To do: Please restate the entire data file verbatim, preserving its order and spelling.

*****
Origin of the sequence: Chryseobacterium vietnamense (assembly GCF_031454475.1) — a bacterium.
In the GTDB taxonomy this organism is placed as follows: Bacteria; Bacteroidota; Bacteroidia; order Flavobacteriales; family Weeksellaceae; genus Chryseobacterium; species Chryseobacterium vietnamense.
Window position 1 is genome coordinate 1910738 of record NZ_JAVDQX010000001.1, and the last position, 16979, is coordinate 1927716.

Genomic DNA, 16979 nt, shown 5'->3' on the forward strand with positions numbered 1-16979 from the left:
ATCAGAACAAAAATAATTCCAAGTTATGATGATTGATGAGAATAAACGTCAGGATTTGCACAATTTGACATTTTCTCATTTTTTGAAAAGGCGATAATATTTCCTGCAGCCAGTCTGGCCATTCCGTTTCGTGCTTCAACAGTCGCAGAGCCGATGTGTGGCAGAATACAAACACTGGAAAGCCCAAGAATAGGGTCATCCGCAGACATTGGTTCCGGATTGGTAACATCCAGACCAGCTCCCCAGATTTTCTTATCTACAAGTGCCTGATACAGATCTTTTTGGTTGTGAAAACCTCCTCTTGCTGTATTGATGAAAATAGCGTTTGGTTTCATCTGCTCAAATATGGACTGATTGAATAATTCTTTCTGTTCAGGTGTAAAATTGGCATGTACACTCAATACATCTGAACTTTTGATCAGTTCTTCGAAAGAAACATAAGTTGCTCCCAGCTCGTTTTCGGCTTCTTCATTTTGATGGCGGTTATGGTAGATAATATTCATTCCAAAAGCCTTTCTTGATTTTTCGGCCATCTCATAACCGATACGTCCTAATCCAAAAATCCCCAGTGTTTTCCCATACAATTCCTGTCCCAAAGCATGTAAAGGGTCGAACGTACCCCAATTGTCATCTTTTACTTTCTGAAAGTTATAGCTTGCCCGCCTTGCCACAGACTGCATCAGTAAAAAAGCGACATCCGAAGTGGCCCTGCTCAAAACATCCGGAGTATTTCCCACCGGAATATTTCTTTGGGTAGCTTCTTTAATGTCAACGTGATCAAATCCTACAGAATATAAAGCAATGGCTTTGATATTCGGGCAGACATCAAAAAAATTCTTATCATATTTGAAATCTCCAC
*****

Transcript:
Origin of the sequence: Chryseobacterium vietnamense (assembly GCF_031454475.1) — a bacterium.
In the GTDB taxonomy this organism is placed as follows: Bacteria; Bacteroidota; Bacteroidia; order Flavobacteriales; family Weeksellaceae; genus Chryseobacterium; species Chryseobacterium vietnamense.
Window position 1 is genome coordinate 1910738 of record NZ_JAVDQX010000001.1, and the last position, 16979, is coordinate 1927716.

Genomic DNA, 16979 nt, shown 5'->3' on the forward strand with positions numbered 1-16979 from the left:
ATCAGAACAAAAATAATTCCAAGTTATGATGATTGATGAGAATAAACGTCAGGATTTGCACAATTTGACATTTTCTCATTTTTTGAAAAGGCGATAATATTTCCTGCAGCCAGTCTGGCCATTCCGTTTCGTGCTTCAACAGTCGCAGAGCCGATGTGTGGCAGAATACAAACACTGGAAAGCCCAAGAATAGGGTCATCCGCAGACATTGGTTCCGGATTGGTAACATCCAGACCAGCTCCCCAGATTTTCTTATCTACAAGTGCCTGATACAGATCTTTTTGGTTGTGAAAACCTCCTCTTGCTGTATTGATGAAAATAGCGTTTGGTTTCATCTGCTCAAATATGGACTGATTGAATAATTCTTTCTGTTCAGGTGTAAAATTGGCATGTACACTCAATACATCTGAACTTTTGATCAGTTCTTCGAAAGAAACATAAGTTGCTCCCAGCTCGTTTTCGGCTTCTTCATTTTGATGGCGGTTATGGTAGATAATATTCATTCCAAAAGCCTTTCTTGATTTTTCGGCCATCTCATAACCGATACGTCCTAATCCAAAAATCCCCAGTGTTTTCCCATACAATTCCTGTCCCAAAGCATGTAAAGGGTCGAACGTACCCCAATTGTCATCTTTTACTTTCTGAAAGTTATAGCTTGCCCGCCTTGCCACAGACTGCATCAGTAAAAAAGCGACATCCGAAGTGGCCCTGCTCAAAACATCCGGAGTATTTCCCACCGGAATATTTCTTTGGGTAGCTTCTTTAATGTCAACGTGATCAAATCCTACAGAATATAAAGCAATGGCTTTGATATTCGGGCAGACATCAAAAAAATTCTTATCATATTTGAAATCTCCAC